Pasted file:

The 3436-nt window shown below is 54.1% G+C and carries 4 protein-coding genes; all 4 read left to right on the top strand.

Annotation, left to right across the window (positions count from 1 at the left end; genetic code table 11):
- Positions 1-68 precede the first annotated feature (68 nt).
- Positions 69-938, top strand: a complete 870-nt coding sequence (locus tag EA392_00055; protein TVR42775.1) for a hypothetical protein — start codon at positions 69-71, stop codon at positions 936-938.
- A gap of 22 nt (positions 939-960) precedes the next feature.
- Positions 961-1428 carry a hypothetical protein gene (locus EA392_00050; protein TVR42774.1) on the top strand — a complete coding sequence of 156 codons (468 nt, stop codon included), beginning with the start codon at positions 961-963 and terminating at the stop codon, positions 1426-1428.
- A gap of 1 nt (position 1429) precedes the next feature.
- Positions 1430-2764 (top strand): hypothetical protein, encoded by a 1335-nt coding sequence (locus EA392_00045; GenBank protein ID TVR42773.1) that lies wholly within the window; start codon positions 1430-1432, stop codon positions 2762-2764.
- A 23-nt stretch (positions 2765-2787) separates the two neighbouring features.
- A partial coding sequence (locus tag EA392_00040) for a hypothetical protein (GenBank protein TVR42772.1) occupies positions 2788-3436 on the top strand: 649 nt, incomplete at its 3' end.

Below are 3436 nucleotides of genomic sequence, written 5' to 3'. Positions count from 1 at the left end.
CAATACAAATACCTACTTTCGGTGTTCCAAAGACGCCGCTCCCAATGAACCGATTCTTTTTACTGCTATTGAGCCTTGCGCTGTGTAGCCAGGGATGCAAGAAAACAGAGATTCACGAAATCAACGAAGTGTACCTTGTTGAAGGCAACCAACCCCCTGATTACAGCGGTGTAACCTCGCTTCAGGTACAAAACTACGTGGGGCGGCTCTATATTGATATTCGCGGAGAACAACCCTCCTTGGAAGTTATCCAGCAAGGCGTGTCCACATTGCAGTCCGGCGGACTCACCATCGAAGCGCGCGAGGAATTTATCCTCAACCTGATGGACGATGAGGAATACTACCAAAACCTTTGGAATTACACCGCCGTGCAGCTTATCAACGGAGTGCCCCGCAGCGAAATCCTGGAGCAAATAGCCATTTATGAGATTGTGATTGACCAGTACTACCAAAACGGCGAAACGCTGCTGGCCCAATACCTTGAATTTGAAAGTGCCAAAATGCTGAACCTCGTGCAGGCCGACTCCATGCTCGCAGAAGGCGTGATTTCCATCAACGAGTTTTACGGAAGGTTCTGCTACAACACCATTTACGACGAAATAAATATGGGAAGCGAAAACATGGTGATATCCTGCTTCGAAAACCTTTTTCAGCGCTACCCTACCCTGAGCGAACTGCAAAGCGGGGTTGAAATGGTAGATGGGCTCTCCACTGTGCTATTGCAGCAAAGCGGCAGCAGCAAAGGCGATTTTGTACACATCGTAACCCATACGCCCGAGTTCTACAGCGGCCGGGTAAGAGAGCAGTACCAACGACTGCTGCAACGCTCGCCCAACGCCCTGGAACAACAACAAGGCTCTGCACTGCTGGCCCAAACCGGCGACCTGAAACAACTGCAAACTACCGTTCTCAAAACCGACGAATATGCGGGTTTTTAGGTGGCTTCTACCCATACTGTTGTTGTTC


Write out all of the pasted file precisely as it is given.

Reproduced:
The 3436-nt window shown below is 54.1% G+C and carries 4 protein-coding genes; all 4 read left to right on the top strand.

Annotation, left to right across the window (positions count from 1 at the left end; genetic code table 11):
- Positions 1-68 precede the first annotated feature (68 nt).
- Positions 69-938, top strand: a complete 870-nt coding sequence (locus tag EA392_00055; protein TVR42775.1) for a hypothetical protein — start codon at positions 69-71, stop codon at positions 936-938.
- A gap of 22 nt (positions 939-960) precedes the next feature.
- Positions 961-1428 carry a hypothetical protein gene (locus EA392_00050; protein TVR42774.1) on the top strand — a complete coding sequence of 156 codons (468 nt, stop codon included), beginning with the start codon at positions 961-963 and terminating at the stop codon, positions 1426-1428.
- A gap of 1 nt (position 1429) precedes the next feature.
- Positions 1430-2764 (top strand): hypothetical protein, encoded by a 1335-nt coding sequence (locus EA392_00045; GenBank protein ID TVR42773.1) that lies wholly within the window; start codon positions 1430-1432, stop codon positions 2762-2764.
- A 23-nt stretch (positions 2765-2787) separates the two neighbouring features.
- A partial coding sequence (locus tag EA392_00040) for a hypothetical protein (GenBank protein TVR42772.1) occupies positions 2788-3436 on the top strand: 649 nt, incomplete at its 3' end.

Below are 3436 nucleotides of genomic sequence, written 5' to 3'. Positions count from 1 at the left end.
CAATACAAATACCTACTTTCGGTGTTCCAAAGACGCCGCTCCCAATGAACCGATTCTTTTTACTGCTATTGAGCCTTGCGCTGTGTAGCCAGGGATGCAAGAAAACAGAGATTCACGAAATCAACGAAGTGTACCTTGTTGAAGGCAACCAACCCCCTGATTACAGCGGTGTAACCTCGCTTCAGGTACAAAACTACGTGGGGCGGCTCTATATTGATATTCGCGGAGAACAACCCTCCTTGGAAGTTATCCAGCAAGGCGTGTCCACATTGCAGTCCGGCGGACTCACCATCGAAGCGCGCGAGGAATTTATCCTCAACCTGATGGACGATGAGGAATACTACCAAAACCTTTGGAATTACACCGCCGTGCAGCTTATCAACGGAGTGCCCCGCAGCGAAATCCTGGAGCAAATAGCCATTTATGAGATTGTGATTGACCAGTACTACCAAAACGGCGAAACGCTGCTGGCCCAATACCTTGAATTTGAAAGTGCCAAAATGCTGAACCTCGTGCAGGCCGACTCCATGCTCGCAGAAGGCGTGATTTCCATCAACGAGTTTTACGGAAGGTTCTGCTACAACACCATTTACGACGAAATAAATATGGGAAGCGAAAACATGGTGATATCCTGCTTCGAAAACCTTTTTCAGCGCTACCCTACCCTGAGCGAACTGCAAAGCGGGGTTGAAATGGTAGATGGGCTCTCCACTGTGCTATTGCAGCAAAGCGGCAGCAGCAAAGGCGATTTTGTACACATCGTAACCCATACGCCCGAGTTCTACAGCGGCCGGGTAAGAGAGCAGTACCAACGACTGCTGCAACGCTCGCCCAACGCCCTGGAACAACAACAAGGCTCTGCACTGCTGGCCCAAACCGGCGACCTGAAACAACTGCAAACTACCGTTCTCAAAACCGACGAATATGCGGGTTTTTAGGTGGCTTCTACCCATACTGTTGTTGTTC